Especially if it had an Emacs implementation in there too.

            Note trollface icon —->

  3. Anonymous Coward
    Anonymous Coward

    TeamCity

    "In Continuous Integration, Jenkins is the choice of 58 per cent of those surveyed, a huge lead over the second placed GitLab (6 per cent), while the three most popular code repositories are GitLab (35 per cent), GitHub (31 per cent) and BitBucket (25 per cent). It seems that JVM developers love GitLab more than the average developer, since GitHub is reckoned to have a bigger market share overall."

    Um, where does TeamCity come? I believed (perhaps wrongly) that it ranked similarly to Jenkins? Since its also a Jetbrains product along with IntelliJ, I would expect a high usage given its interaction with IntelliJ which we know has seen a significant uptake.

    1. Tim Anderson (Written by Reg staff)

      Re: TeamCity

      TeamCity 5% in this survey, just below GitLab.

    2. werdsmith Silver badge

      Re: TeamCity

      There has been a github exodus, but it’s still embedded in so many instructional books, videos, courses and web examples etc so it will take a while to die.

  4. Cederic Silver badge

    licence

    The spelling is 'licence' you ignorant oiks.

    What? It's a meme from some comedy programme not shown in the UK? I don't care. Licence. LICENCE.

    Idiots.

    1. DJV Silver badge

      Re: licence

      Whoosh!

    2. Plest
      Facepalm

      Re: licence

      As my kids would say, much to my annoyance, "You been triggered, man!".

    3. buxtonmarauder
      Headmaster

      Re: licence

      Depends on the context to which you refer..

      https://www.grammarly.com/blog/licence-license/

    4. Dave K Silver badge

      Re: licence

      Well obviously you'd expect El Reg to post basic, factual articles with no hint of slang, comment or other such colourful language popped in. I mean, they never use puns, cultural references, fake accents or anything else in headlines. Do they now...

  5. Lorribot

    If only SAP would move away from Java.....

    1. Anonymous Coward
      Anonymous Coward

      They can't, they're stuck to it like pine sap to a squirrel.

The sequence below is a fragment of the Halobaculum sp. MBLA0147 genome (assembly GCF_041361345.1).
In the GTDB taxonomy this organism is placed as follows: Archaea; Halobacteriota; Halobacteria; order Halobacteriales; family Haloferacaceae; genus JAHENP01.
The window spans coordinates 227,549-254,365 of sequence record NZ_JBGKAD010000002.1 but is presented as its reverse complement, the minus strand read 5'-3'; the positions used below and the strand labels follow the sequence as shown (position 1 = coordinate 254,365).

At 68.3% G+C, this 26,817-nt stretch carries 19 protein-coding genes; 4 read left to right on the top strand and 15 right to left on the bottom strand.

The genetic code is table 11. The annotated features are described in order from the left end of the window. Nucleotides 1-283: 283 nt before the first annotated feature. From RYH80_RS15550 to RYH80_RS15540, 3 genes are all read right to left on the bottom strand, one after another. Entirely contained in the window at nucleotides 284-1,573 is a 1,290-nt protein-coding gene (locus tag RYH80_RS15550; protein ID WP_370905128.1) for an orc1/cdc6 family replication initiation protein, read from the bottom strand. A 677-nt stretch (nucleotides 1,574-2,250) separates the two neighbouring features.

2. werdsmith Silver badge

      People need to move away from SAP.

      1. ecofeco Silver badge
  6. Steve Davies 3 Silver badge

    How can OpenJDK etc carry on

    if Oracle gets the SOCTUS to come down on their side in the API Copyright case against Google.

    They will have rights to the API. The code behind it might be a cleanroom regen of the original SUN Java but the API will be their property.

    An Oracle win could very well sound the death knell for all Java implimentations and products based on it.

    I wish Oracle would just die quickly.

    {A former Oracle DBA from a time before they got truly evil}

    1. DJV Silver badge

      "A former Oracle DBA from a time before they got truly evil"

      Ah, back when it was merely a full-time hobby for them...

    2. Dan 55 Silver badge

      Re: How can OpenJDK etc carry on

      a time before they got truly evil [citation required]

    3. TVU

      Re: How can OpenJDK etc carry on

      "I wish Oracle would just die quickly.

      {A former Oracle DBA from a time before they got truly evil}"

      This is only my view, but one of the very worst things ever to happen in the IT industry was the take over of open source-friendly Sun Microsystems by voracious (and it turns out thoroughly litigious too) Oracle.

    4. Tim99 Silver badge
      Devil

      Re: How can OpenJDK etc carry on

      You must have been around for a while. I realized that they were not people to do business with in 1991...

    5. Robert Carnegie Silver badge

      Re: How can OpenJDK etc carry on

      Substitute all API terms with their ROT13 pair version, which does not breach the trademark. Writing a compiler to deal with legacy programming is trivial. For instance "java" becomes "wnin". "FileOpenReadWrite" becomes "SvyrBcraErnqJevgr". (You may need an IDE that helps with longer method names.)

    6. Anonymous Coward
      Anonymous Coward

      Re: How can OpenJDK etc carry on